Environmentalists claim that living in an Indian metropolitan city is like smoking 10-20 cigarettes every day. More than 40,000 people die pre-maturely every year because of air pollution, says a World Bank report, of which Delhi's share is the highest (19%).[5] The estimates of disease burden due to urban air pollution are based on the impact of air pollution on mortality. The impact of air pollution on morbidity could not be included in the calculations due to lack of reliable epidemiological data. Few studies have been conducted on the health effects of air pollution in the general population of Delhi. This study is an effort to identify the adverse health impacts due to air pollution on communities residing in areas of high and low ambient pollution levels.

   Materials and Methods Top

This descriptive study was carried out in Delhi, the capital of India. The study areas were taken up randomly from among the areas already identified by the central pollution control board. Daryaganj was identified as highly polluted area (HPA) and Gazipur as low polluted area (LPA). The mean level of pollutants during the previous 1 year was recorded. Two population groups, one from HPA and other from LPA were selected for this study. A sample of 320 people each was taken up from both LPA and HPA. The sample size was based on the prevalence of symptoms and signs in the studies done earlier, which had found the frequency of mucosal irritation as 39.7% and eye symptoms as 26.9%[6] with 10% error. Inclusion criteria for the study was that the person should be living and working in the selected areas for more than 6 months, be below 45 years (to rule out respiratory symptoms associated with old age) and be a non-smoker. The study population was disaggregated into four age groups. The age groups were: 0-5 years, 6-13 years, 14-22 years and 23-45 years, with a sample size of 80 subjects in each age group. Males outnumbered females in both the areas. In HPA, 78% and in LPA, 75% subjects were males.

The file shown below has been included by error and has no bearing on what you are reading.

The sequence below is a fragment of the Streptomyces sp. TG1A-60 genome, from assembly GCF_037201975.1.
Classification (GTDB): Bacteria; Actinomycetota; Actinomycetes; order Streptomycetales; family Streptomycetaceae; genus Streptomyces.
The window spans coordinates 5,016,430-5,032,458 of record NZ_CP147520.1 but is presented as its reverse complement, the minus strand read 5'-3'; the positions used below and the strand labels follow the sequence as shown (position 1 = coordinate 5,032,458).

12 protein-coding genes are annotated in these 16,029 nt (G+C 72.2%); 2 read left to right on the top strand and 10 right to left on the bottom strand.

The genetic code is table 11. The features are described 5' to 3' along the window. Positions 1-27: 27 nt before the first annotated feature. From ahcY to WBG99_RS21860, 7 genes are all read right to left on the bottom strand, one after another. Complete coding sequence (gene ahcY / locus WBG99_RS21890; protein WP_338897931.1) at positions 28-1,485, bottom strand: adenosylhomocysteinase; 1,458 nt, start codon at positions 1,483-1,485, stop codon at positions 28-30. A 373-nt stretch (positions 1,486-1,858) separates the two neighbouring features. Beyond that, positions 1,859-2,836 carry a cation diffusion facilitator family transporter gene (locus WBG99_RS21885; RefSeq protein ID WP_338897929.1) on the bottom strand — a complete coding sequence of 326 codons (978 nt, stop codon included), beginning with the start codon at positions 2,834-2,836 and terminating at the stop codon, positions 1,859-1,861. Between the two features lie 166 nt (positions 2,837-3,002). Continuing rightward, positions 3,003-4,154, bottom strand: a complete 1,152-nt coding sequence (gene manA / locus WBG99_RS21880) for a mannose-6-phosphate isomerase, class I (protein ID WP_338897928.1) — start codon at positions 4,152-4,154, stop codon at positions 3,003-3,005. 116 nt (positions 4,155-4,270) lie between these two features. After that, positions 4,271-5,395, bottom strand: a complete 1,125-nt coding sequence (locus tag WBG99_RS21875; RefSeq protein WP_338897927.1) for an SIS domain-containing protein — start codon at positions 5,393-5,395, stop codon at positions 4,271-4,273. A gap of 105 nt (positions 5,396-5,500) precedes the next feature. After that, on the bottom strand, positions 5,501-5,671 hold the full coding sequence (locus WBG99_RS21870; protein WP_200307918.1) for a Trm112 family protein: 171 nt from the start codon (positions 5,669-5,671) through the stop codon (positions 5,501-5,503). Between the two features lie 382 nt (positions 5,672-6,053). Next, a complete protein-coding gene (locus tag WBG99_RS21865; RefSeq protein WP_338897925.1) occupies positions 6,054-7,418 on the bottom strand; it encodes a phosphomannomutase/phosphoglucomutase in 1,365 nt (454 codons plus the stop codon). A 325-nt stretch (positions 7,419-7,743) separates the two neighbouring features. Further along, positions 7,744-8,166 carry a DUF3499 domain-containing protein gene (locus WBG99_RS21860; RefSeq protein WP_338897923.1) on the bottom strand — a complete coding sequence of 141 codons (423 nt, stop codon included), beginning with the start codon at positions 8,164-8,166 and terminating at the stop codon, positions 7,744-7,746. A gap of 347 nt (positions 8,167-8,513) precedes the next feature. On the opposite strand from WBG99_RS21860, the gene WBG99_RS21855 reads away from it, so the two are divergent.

A pre-coded structured interview schedule was prepared to collect the data. Past history of relevant illness was obtained from the medical records of individuals. Medical examination and certain measurements like weight, height, blood pressure and peak expiratory flow rate (PEFR) were carried out on the spot for each study subject. The levels of pollutants namely SPM [respirable suspended particulate matter (RSPM) and total suspended particulate matter (TSPM)], NO2, SO2 and lead as measured by CPCB were obtained by the investigators. The adverse health effects of pollutants were based on the list of symptoms prepared by the Society for Environment and Health.[7] The data were analysed with spss and appropriate statistical tests like chi-square test, odds ratio and standard error of mean were used.

   Results Top

The mean values of all pollutants (except SO2 and NO2) exceeded the recommended National Ambient Air Quality Standards (NAAQS) prescribed for residential areas in both Daryaganj and Gazipur, but the values were much lower in Gazipur (LPA).[8] The levels of TSPM, RSPM and lead were much above the safety limits prescribed for residential areas by the Central Pollution Control Board for both the study areas.[9] The TSPM levels were 683 and 235 µg/m3 for HPA and LPA, respectively.

Fifty-two percent of people in HPA and 47.2% of people in LPA had 3-5 years of stay in their respective areas, and 32.2% of subjects of HPA and 44% of subjects of LPA have been living in that area for nearly 2 years. As shown in [Table - 1], majority of subjects in both HPA and LPA were educated till primary. The percentage of graduates was more in HPA than in LPA. In HPA, 84.4% and in LPA, 79.4% of the subjects had knowledge about air pollution as a hazard to health.